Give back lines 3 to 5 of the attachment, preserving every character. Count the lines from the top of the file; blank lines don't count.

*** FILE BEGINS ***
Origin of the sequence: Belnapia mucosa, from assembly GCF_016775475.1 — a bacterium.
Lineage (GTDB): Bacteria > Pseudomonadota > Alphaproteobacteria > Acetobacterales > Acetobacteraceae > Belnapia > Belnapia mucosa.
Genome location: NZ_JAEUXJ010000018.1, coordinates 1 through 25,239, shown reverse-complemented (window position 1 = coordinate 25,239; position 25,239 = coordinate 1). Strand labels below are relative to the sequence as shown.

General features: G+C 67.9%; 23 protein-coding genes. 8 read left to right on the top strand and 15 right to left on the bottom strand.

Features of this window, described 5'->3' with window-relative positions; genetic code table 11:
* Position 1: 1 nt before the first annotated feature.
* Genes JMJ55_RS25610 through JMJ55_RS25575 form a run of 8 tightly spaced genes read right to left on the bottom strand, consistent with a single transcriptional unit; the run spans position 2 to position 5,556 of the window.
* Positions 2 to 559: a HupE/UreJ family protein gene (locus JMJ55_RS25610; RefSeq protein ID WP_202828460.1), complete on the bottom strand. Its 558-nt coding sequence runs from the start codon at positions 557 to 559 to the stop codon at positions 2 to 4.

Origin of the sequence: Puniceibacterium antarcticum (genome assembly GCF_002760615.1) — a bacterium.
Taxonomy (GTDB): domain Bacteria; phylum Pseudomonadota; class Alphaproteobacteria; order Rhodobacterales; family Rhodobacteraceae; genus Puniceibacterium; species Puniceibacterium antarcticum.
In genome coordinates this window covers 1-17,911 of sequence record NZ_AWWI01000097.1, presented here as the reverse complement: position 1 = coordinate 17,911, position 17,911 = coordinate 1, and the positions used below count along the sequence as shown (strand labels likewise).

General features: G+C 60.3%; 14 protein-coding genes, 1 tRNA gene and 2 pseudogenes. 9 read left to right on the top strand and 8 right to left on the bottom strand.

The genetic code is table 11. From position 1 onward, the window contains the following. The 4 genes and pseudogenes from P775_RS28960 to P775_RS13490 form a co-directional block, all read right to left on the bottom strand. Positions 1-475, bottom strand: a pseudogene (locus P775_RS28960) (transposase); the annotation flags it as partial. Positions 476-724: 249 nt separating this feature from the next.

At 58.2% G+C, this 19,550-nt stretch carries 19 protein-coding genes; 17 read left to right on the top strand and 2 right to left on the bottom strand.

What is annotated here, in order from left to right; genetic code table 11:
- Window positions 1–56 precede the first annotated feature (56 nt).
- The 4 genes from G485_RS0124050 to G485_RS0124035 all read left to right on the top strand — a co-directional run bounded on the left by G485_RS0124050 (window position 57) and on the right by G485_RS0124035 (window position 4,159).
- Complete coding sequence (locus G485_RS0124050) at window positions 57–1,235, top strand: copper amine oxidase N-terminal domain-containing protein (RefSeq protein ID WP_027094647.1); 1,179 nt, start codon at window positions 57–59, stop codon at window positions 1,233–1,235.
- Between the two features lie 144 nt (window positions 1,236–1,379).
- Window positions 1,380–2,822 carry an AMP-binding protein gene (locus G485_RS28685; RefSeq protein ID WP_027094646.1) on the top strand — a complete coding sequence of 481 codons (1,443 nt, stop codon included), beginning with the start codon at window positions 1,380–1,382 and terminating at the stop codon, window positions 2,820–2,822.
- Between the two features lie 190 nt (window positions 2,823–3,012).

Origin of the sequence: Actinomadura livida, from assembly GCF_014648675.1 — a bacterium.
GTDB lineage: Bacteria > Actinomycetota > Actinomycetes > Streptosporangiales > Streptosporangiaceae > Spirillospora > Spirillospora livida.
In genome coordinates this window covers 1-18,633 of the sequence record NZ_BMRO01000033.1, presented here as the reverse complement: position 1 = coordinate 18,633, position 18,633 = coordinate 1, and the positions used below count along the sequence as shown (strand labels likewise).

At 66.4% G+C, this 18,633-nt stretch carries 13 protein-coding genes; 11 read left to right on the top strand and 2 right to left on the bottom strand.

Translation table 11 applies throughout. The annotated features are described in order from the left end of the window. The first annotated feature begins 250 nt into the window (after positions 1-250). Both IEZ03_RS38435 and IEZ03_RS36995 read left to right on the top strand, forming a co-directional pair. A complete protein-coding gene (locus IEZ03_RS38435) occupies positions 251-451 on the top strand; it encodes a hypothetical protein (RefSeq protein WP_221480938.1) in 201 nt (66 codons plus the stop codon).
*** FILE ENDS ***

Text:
Genome location: NZ_JAEUXJ010000018.1, coordinates 1 through 25,239, shown reverse-complemented (window position 1 = coordinate 25,239; position 25,239 = coordinate 1). Strand labels below are relative to the sequence as shown.

General features: G+C 67.9%; 23 protein-coding genes. 8 read left to right on the top strand and 15 right to left on the bottom strand.

Features of this window, described 5'->3' with window-relative positions; genetic code table 11: